Over the last three days, the House of Representatives voted on my three remaining bills, all of which passed with overwhelming bipartisan support and will soon be heading over to the Senate. First was my bill to protect peace officer service animals by making sure criminals convicted of harming these animals will be held responsible for paying damages for veterinary care. Second was my bill to help Eagle County’s own , a free, medically-supported camp for children with life-threatening illnesses, raise voluntary contributions through Colorado’s Tax Check-Off program. Third was my bill to focus more effort on short-term solutions to the congestion on I-70-the mountain communities understand this problem all too well-by requiring the Colorado Department of Transportation to report back to the legislature on things we can fix in the next few years, rather than waiting for the billions of dollars required for the comprehensive, long-term solutions.

Colorado is facing a lot of big problems right now, and I’ve been putting a lot of time and energy into helping prioritize these issues in the midst of our $1 billion revenue shortfall, but I feel that each of my four bills will make a positive difference for the people of Colorado, and I’m proud of that.And now, on to other news.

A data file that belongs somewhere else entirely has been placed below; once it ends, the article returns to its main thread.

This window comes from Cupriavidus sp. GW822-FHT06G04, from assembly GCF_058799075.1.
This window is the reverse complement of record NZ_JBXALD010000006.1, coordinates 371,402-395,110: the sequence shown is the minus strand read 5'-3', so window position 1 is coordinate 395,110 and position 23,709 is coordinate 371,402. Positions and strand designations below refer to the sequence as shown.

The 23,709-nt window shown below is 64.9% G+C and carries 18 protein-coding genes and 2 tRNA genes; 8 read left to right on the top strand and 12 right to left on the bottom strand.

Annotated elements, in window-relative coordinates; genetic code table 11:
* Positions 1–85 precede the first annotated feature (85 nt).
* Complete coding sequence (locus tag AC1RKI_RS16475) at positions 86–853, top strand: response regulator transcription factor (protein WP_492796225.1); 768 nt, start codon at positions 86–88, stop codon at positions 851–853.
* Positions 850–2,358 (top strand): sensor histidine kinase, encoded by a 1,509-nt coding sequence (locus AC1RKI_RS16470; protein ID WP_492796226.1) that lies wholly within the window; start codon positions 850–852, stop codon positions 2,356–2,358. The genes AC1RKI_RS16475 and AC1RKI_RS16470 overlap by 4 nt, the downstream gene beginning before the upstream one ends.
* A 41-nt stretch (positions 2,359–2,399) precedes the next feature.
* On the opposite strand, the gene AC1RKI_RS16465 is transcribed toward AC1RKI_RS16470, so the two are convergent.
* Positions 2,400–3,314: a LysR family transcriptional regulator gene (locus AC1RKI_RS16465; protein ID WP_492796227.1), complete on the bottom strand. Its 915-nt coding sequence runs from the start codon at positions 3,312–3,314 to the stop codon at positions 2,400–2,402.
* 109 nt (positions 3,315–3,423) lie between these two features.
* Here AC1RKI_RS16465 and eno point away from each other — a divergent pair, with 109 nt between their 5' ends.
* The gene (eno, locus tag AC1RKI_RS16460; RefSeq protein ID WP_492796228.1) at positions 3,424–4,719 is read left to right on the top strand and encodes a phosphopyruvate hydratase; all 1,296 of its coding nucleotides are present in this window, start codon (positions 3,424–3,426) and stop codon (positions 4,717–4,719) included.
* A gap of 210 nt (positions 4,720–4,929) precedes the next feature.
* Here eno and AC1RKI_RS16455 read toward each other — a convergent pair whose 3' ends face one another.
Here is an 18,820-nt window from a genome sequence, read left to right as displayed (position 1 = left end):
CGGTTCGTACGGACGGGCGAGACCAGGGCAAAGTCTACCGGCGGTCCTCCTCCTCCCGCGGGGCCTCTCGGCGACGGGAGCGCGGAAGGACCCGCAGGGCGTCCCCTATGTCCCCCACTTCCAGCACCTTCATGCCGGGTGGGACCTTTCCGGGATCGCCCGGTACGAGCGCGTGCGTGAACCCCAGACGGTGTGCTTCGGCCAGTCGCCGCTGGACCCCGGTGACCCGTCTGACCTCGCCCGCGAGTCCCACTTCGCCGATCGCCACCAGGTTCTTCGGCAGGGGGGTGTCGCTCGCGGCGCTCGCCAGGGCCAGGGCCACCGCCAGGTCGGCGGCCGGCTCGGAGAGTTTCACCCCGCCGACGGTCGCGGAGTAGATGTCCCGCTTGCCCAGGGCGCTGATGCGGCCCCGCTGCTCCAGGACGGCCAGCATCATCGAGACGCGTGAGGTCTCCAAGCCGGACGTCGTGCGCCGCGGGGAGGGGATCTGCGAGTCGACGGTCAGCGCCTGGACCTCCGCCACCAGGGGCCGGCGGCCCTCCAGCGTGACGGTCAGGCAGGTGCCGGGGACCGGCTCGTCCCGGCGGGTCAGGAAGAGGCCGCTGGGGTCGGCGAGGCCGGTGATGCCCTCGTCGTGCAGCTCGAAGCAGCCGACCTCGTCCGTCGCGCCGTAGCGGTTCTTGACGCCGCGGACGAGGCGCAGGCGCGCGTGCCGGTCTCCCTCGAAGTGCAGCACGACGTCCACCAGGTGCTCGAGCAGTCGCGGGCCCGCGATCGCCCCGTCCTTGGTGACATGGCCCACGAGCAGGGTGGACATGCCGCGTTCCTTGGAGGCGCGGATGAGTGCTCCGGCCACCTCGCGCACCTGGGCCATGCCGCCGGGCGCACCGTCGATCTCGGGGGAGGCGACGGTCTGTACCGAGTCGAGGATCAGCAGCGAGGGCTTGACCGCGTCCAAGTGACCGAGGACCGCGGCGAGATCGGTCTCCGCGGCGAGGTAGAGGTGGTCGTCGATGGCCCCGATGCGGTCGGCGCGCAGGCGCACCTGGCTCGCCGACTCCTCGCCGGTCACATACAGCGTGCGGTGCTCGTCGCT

Before getting to work on next year’s budget, we must first take on the challenge of balancing the current year’s budget. While many difficult and painful cuts had to be made, we House Democrats are proud to have fought for our priorities, and in one case at least, we were able to save two programs that will significantly benefit Colorado’s students. First, we were able to make sure that low-income kids continue to get the benefit of reduced cost breakfasts before starting their school day. Second, my colleagues Matt Jones and Andy Kerr included an amendment to ensure that all surplus revenue in our budget will be directly invested back into Colorado Schools, and they were able to convince a majority to support it. We also worked on an amendment to preserve the School Counselor Corps program remains fully funded, but unfortunately we were outvoted. Education is now and must continue to be among our top priorities, because we must provide a first-class education to build a first-class workforce for the industries of the 21st century.